IndyCar revises qualifying format for Indianapolis 500

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Updated: 3/07/2014 2:37 pm

Indianapolis, IN ( - This year's Indianapolis 500 will feature a new qualifying format to set the 33-car starting field.

IndyCar announced on Friday that qualifying for the Indy 500 will contain three rounds of time trials over two days. The sanctioning body also said that Indy 500 qualifying results on Saturday and Sunday will include new points incentives, which will be revealed at a later date.

The first day of qualifying for the Indy 500, the opening round, is scheduled for Saturday, May 17. The fastest 33 cars will be locked into the field for the May 25 race at Indianapolis Motor Speedway, but none of the starting positions will be determined on this day. All entries are guaranteed at least one four-lap attempt to qualify. The fastest nine entries will advance to the "Fast Nine Shootout," which takes place on Sunday.

Prior to the shootout, starting positions 10-33 will be determined. Saturday's times are erased and entries 10-33 must complete another four-lap attempt. The qualifying order for round two, scheduled for Sunday morning, will be determined by slowest to fastest from Saturday's times.

In the shootout round, scheduled for the afternoon, each entry will receive one four-lap attempt, and the order will be based on slowest to fastest from Saturday's times. Aggregate times from the shootout will determine positions 1-9.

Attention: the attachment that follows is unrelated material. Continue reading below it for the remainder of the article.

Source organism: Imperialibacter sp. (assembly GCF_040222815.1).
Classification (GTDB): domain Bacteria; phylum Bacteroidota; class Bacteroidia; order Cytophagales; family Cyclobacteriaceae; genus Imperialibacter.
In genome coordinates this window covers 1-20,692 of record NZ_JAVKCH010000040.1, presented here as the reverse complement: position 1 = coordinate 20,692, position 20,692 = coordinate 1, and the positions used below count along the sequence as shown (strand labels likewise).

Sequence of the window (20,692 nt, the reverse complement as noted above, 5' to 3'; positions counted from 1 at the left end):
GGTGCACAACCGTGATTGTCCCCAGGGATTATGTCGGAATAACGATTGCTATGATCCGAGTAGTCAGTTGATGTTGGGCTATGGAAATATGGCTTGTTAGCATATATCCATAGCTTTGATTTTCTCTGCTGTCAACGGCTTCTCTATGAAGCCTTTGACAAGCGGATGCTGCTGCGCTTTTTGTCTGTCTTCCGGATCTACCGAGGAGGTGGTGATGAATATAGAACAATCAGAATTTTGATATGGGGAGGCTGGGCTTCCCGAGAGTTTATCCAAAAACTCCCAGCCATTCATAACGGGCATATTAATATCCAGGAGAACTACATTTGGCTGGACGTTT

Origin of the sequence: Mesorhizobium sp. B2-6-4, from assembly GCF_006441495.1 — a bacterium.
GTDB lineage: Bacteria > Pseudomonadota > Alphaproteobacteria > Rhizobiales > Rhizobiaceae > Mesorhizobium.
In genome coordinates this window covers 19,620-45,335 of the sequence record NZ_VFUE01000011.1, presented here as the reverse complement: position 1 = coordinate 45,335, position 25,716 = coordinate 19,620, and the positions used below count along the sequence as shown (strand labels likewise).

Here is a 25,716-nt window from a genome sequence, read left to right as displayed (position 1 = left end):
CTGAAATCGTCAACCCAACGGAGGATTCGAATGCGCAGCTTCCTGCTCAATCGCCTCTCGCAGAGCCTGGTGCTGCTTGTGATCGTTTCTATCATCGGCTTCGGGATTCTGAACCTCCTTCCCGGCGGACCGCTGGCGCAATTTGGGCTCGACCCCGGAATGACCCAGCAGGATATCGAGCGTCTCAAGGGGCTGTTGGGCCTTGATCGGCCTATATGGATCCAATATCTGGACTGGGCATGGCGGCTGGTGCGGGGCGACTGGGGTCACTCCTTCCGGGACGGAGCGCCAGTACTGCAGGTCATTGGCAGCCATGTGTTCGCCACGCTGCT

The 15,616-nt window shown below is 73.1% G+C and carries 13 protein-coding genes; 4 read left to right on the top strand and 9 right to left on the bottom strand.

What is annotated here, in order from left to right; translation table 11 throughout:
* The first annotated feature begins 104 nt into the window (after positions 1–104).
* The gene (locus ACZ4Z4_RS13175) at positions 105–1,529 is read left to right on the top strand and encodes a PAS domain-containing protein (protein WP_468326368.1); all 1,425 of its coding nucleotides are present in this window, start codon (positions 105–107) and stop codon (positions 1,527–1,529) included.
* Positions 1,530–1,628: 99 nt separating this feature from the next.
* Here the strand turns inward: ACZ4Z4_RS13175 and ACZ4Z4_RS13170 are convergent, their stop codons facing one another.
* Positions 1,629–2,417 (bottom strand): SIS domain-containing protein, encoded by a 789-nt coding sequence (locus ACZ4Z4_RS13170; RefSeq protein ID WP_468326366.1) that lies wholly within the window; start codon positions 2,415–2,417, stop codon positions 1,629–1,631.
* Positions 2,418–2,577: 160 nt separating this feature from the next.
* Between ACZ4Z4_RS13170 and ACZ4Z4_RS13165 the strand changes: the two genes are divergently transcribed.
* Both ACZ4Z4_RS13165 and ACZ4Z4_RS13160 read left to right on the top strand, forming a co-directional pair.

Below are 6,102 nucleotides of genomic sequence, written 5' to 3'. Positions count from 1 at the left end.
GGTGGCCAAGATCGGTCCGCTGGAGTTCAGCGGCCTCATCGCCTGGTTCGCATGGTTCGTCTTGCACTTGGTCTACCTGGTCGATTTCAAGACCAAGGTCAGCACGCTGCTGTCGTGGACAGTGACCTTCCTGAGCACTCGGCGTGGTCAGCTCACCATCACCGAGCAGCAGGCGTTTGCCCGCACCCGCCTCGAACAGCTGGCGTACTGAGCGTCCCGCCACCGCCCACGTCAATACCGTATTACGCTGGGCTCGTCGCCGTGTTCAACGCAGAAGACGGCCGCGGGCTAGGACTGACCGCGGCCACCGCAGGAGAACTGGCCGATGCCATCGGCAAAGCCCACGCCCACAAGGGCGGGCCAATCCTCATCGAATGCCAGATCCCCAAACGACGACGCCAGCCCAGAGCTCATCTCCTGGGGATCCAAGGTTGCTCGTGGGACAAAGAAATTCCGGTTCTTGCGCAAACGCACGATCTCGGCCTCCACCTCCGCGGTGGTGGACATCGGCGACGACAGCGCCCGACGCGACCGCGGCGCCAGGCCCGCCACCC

"This new format includes two exciting days of on-track action, all culminating on Sunday with the Fast Nine Shootout," said Mark Miles, CEO of Hulman Motorsports. "Fans get to watch their favorite drivers battle to make the field on Saturday, and then fight for a pole position on Sunday."

The shootout for Indy 500 qualifying was introduced in 2010 and occurred on Saturdays in its first four years.

Ed Carpenter won the pole for the 2013 Indy 500 with a four-lap average speed of 228.762 mph. Carpenter became the first driver/team owner to claim the top starting position for this prestigious race since 1975.

"You have to take big risks when you're taking a run at the pole or trying to get into the shootout," Carpenter said. "We're always at the limit of what our cars have and never more so than qualifying at Indianapolis.

"The driver has to be perfect to execute a pole-type run and doing it while the car is right on the edge of its capabilities. It's extremely stressful and challenging and then rewarding when it goes well. It's definitely one of the hardest things we do all year long, if not the hardest."

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